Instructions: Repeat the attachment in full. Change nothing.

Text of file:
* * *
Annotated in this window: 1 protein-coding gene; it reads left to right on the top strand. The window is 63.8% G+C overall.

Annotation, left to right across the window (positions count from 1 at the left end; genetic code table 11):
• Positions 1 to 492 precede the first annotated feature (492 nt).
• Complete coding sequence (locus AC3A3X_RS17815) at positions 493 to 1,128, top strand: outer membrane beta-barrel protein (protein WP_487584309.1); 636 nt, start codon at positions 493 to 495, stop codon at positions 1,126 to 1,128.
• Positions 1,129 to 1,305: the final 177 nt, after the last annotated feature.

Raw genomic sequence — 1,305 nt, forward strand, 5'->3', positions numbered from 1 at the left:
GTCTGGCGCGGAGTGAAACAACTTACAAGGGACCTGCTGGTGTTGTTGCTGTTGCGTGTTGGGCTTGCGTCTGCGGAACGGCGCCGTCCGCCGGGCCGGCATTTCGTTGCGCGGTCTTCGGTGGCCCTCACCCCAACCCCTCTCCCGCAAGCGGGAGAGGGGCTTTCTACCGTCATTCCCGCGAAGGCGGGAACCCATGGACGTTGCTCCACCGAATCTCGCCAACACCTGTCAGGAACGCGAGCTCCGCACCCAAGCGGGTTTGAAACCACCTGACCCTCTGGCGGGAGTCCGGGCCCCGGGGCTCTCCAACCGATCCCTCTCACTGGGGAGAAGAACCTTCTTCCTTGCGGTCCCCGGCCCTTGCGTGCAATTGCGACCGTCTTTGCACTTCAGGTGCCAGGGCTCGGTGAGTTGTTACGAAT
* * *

Annotated in this window: 1 protein-coding gene; it reads left to right on the top strand. The window is 63.8% G+C overall.

Annotation, left to right across the window (positions count from 1 at the left end; genetic code table 11):
• Positions 1 to 492 precede the first annotated feature (492 nt).
• Complete coding sequence (locus AC3A3X_RS17815) at positions 493 to 1,128, top strand: outer membrane beta-barrel protein (protein WP_487584309.1); 636 nt, start codon at positions 493 to 495, stop codon at positions 1,126 to 1,128.
• Positions 1,129 to 1,305: the final 177 nt, after the last annotated feature.

Raw genomic sequence — 1,305 nt, forward strand, 5'->3', positions numbered from 1 at the left:
GTCTGGCGCGGAGTGAAACAACTTACAAGGGACCTGCTGGTGTTGTTGCTGTTGCGTGTTGGGCTTGCGTCTGCGGAACGGCGCCGTCCGCCGGGCCGGCATTTCGTTGCGCGGTCTTCGGTGGCCCTCACCCCAACCCCTCTCCCGCAAGCGGGAGAGGGGCTTTCTACCGTCATTCCCGCGAAGGCGGGAACCCATGGACGTTGCTCCACCGAATCTCGCCAACACCTGTCAGGAACGCGAGCTCCGCACCCAAGCGGGTTTGAAACCACCTGACCCTCTGGCGGGAGTCCGGGCCCCGGGGCTCTCCAACCGATCCCTCTCACTGGGGAGAAGAACCTTCTTCCTTGCGGTCCCCGGCCCTTGCGTGCAATTGCGACCGTCTTTGCACTTCAGGTGCCAGGGCTCGGTGAGTTGTTACGAAT